Electric keyboards are a vital part of modern music. While popular music is probably the first one that comes to mind, there have been artists who explore electronic music in a classical format using electric keyboards. The term "electric keyboard" refers to any instrument that has keys to produce the sounds and uses electricity in one way or another to facilitate the creation of that sound.
The keyboard as a musical instrument has its origins in the clavichord, an instrument that originated in the fourteenth century. From those humble beginnings, various types of keyboard instruments came (first the Spinet and Harpsichord), each building on and refining ideas that were incorporated in the ones that had come before it. The most recent culmination was the explosion of electric keyboards and computer-linked instruments of the 20th century.
The First True Electric Keyboards
In 1874, an inventor named Elisha Gray created the first true synthesizer. Called "The Musical Telegraph," this instrument had a two octave keyboard and transmitted the sounds over telegraph wires. His actual patent was obtained in 1875 for what was officially called, “Electric Telegraph for Transmitting Musical Tones." After this initial step, the development was slow. The first electric organs wouldn’t emerge until the 1920s over 45 years later.
Electric Organs Were Next
Early electric organs used vacuum tubes for the electronics. This meant that the devices were large and rather heavy. There were smaller versions produced, but the sacrifice for smaller size was that they had shortened keyboards. These are actually called “Chord Organs” rather than electric organs. When solid state transistors were invented in the 1940s, this technology was gradually applied to electric organs. Until the 1940s, electric organs were basically the only electric keyboards.
The Electric Piano Debuts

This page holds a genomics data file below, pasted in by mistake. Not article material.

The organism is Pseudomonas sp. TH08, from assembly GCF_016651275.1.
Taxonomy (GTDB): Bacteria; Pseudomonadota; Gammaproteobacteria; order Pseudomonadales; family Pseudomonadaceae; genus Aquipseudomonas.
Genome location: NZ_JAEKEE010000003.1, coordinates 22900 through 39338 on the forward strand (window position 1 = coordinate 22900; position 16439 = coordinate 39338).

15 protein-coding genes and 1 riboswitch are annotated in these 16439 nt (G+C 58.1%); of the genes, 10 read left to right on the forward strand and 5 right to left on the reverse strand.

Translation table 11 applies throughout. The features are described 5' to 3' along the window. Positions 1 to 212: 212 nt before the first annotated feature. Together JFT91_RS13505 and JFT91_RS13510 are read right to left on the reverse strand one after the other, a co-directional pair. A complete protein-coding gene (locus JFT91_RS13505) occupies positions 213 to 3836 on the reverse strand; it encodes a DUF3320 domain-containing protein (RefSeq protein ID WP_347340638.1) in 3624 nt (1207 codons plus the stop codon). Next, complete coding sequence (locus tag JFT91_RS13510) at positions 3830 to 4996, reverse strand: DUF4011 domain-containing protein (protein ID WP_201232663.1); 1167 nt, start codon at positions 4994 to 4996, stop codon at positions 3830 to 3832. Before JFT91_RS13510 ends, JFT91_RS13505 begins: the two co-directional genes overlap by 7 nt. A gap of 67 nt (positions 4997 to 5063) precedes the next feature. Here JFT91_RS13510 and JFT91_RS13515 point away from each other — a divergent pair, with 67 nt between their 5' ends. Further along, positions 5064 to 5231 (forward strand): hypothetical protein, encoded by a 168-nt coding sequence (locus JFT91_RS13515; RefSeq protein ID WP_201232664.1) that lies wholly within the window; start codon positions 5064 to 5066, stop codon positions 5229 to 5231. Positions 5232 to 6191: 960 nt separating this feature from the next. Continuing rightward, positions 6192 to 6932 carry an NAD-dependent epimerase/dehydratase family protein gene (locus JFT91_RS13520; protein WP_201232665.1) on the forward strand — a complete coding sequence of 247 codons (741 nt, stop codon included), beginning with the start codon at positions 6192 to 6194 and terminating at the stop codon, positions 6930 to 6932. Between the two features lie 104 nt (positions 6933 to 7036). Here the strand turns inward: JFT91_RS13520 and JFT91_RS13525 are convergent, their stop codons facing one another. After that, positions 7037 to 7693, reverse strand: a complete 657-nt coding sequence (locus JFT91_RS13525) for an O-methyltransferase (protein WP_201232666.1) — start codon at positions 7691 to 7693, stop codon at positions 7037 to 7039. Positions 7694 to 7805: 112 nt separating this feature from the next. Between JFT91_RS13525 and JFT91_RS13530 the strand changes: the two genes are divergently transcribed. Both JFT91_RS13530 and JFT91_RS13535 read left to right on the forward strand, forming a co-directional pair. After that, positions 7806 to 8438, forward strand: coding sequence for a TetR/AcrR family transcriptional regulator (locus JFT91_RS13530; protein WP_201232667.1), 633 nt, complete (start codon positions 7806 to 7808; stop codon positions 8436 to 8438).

Fender Rhodes' (although at the time the company was known just as "Rhodes") first foray into the field of electric keyboards was something they called the "Pre-Piano." This was a three and a half octave instrument that was made from 1946 until 1948. It was also the only Fender Rhodes instrument that ever came equipped with self amplification. Wurlitzer debuted their first electric piano (the 100) in 1955. While it was based on ideas from the Rhodes Pre-Piano, theirs was the first true electric piano.
The 1960's, an Electric Keyboard Explosion
The Fender Rhodes Piano Bass debuted in 1960, which is appropriate since that decade would see the first real burst of advances in electric keyboards. By the first part of the 1960s, synthesizers had been developed. They were extremely large and delicate machines and were used only in recording studios, but that was about to change. Bob Moog’s invention, the Moog synthesizer, was first displayed in 1964. Technically, though, it wasn’t a keyboard because it didn’t have a keyboard.
1970 and Beyond
Bob Moog added a keyboard to a synthesizer in 1970 and from there, the electric keyboard explosion began. Other companies followed suit and as time went on more advances and refinements were made. Digital synthesizers came later and with MIDI technology they could be tied into computers and other devices for input and programming. Progressive rock of the 1970s became tied to synthesizers, but so did the electronic pop of the 1980s.